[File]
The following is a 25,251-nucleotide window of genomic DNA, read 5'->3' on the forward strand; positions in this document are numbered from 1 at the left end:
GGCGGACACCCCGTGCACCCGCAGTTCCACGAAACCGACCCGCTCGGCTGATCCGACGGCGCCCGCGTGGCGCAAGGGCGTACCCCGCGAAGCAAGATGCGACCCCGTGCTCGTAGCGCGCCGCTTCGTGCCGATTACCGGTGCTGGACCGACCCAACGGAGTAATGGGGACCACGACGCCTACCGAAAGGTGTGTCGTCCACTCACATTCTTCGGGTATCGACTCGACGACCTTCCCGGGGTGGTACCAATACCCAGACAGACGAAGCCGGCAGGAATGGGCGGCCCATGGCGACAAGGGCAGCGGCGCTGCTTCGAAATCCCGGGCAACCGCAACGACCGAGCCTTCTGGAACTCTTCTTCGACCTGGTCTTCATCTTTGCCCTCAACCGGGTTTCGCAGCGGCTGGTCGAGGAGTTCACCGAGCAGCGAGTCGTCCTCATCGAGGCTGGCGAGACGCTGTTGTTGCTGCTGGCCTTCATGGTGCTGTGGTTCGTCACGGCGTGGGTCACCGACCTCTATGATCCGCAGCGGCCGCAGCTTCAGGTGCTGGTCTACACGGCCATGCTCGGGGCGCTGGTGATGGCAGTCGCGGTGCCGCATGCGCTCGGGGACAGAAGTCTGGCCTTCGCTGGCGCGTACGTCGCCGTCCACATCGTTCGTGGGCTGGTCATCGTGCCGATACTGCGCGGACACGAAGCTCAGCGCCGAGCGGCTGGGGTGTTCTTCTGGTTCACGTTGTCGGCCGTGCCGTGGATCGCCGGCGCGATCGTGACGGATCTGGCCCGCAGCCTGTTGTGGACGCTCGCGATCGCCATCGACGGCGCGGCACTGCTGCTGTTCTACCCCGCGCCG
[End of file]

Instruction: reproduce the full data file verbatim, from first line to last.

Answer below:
The following is a 25,251-nucleotide window of genomic DNA, read 5'->3' on the forward strand; positions in this document are numbered from 1 at the left end:
GGCGGACACCCCGTGCACCCGCAGTTCCACGAAACCGACCCGCTCGGCTGATCCGACGGCGCCCGCGTGGCGCAAGGGCGTACCCCGCGAAGCAAGATGCGACCCCGTGCTCGTAGCGCGCCGCTTCGTGCCGATTACCGGTGCTGGACCGACCCAACGGAGTAATGGGGACCACGACGCCTACCGAAAGGTGTGTCGTCCACTCACATTCTTCGGGTATCGACTCGACGACCTTCCCGGGGTGGTACCAATACCCAGACAGACGAAGCCGGCAGGAATGGGCGGCCCATGGCGACAAGGGCAGCGGCGCTGCTTCGAAATCCCGGGCAACCGCAACGACCGAGCCTTCTGGAACTCTTCTTCGACCTGGTCTTCATCTTTGCCCTCAACCGGGTTTCGCAGCGGCTGGTCGAGGAGTTCACCGAGCAGCGAGTCGTCCTCATCGAGGCTGGCGAGACGCTGTTGTTGCTGCTGGCCTTCATGGTGCTGTGGTTCGTCACGGCGTGGGTCACCGACCTCTATGATCCGCAGCGGCCGCAGCTTCAGGTGCTGGTCTACACGGCCATGCTCGGGGCGCTGGTGATGGCAGTCGCGGTGCCGCATGCGCTCGGGGACAGAAGTCTGGCCTTCGCTGGCGCGTACGTCGCCGTCCACATCGTTCGTGGGCTGGTCATCGTGCCGATACTGCGCGGACACGAAGCTCAGCGCCGAGCGGCTGGGGTGTTCTTCTGGTTCACGTTGTCGGCCGTGCCGTGGATCGCCGGCGCGATCGTGACGGATCTGGCCCGCAGCCTGTTGTGGACGCTCGCGATCGCCATCGACGGCGCGGCACTGCTGCTGTTCTACCCCGCGCCG